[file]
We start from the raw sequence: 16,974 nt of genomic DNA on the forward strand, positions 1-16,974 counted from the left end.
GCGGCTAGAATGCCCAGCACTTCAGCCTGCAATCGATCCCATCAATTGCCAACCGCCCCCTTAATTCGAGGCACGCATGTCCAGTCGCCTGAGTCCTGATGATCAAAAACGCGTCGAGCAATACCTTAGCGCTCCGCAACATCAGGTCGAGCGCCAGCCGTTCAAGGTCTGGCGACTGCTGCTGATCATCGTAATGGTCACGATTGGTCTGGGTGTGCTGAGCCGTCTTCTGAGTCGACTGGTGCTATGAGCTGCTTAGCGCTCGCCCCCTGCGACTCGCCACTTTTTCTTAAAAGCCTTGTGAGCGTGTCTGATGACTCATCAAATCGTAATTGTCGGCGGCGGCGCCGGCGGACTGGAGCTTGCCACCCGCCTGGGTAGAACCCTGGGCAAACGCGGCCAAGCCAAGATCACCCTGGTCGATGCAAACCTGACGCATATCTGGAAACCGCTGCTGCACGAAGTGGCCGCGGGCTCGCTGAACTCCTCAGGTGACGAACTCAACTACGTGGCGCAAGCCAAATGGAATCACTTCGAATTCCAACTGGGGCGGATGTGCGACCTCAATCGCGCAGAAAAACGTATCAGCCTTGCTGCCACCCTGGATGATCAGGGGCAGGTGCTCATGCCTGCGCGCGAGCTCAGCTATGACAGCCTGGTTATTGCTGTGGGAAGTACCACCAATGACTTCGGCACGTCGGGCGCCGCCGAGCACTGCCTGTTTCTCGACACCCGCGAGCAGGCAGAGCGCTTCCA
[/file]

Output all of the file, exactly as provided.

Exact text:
We start from the raw sequence: 16,974 nt of genomic DNA on the forward strand, positions 1-16,974 counted from the left end.
GCGGCTAGAATGCCCAGCACTTCAGCCTGCAATCGATCCCATCAATTGCCAACCGCCCCCTTAATTCGAGGCACGCATGTCCAGTCGCCTGAGTCCTGATGATCAAAAACGCGTCGAGCAATACCTTAGCGCTCCGCAACATCAGGTCGAGCGCCAGCCGTTCAAGGTCTGGCGACTGCTGCTGATCATCGTAATGGTCACGATTGGTCTGGGTGTGCTGAGCCGTCTTCTGAGTCGACTGGTGCTATGAGCTGCTTAGCGCTCGCCCCCTGCGACTCGCCACTTTTTCTTAAAAGCCTTGTGAGCGTGTCTGATGACTCATCAAATCGTAATTGTCGGCGGCGGCGCCGGCGGACTGGAGCTTGCCACCCGCCTGGGTAGAACCCTGGGCAAACGCGGCCAAGCCAAGATCACCCTGGTCGATGCAAACCTGACGCATATCTGGAAACCGCTGCTGCACGAAGTGGCCGCGGGCTCGCTGAACTCCTCAGGTGACGAACTCAACTACGTGGCGCAAGCCAAATGGAATCACTTCGAATTCCAACTGGGGCGGATGTGCGACCTCAATCGCGCAGAAAAACGTATCAGCCTTGCTGCCACCCTGGATGATCAGGGGCAGGTGCTCATGCCTGCGCGCGAGCTCAGCTATGACAGCCTGGTTATTGCTGTGGGAAGTACCACCAATGACTTCGGCACGTCGGGCGCCGCCGAGCACTGCCTGTTTCTCGACACCCGCGAGCAGGCAGAGCGCTTCCA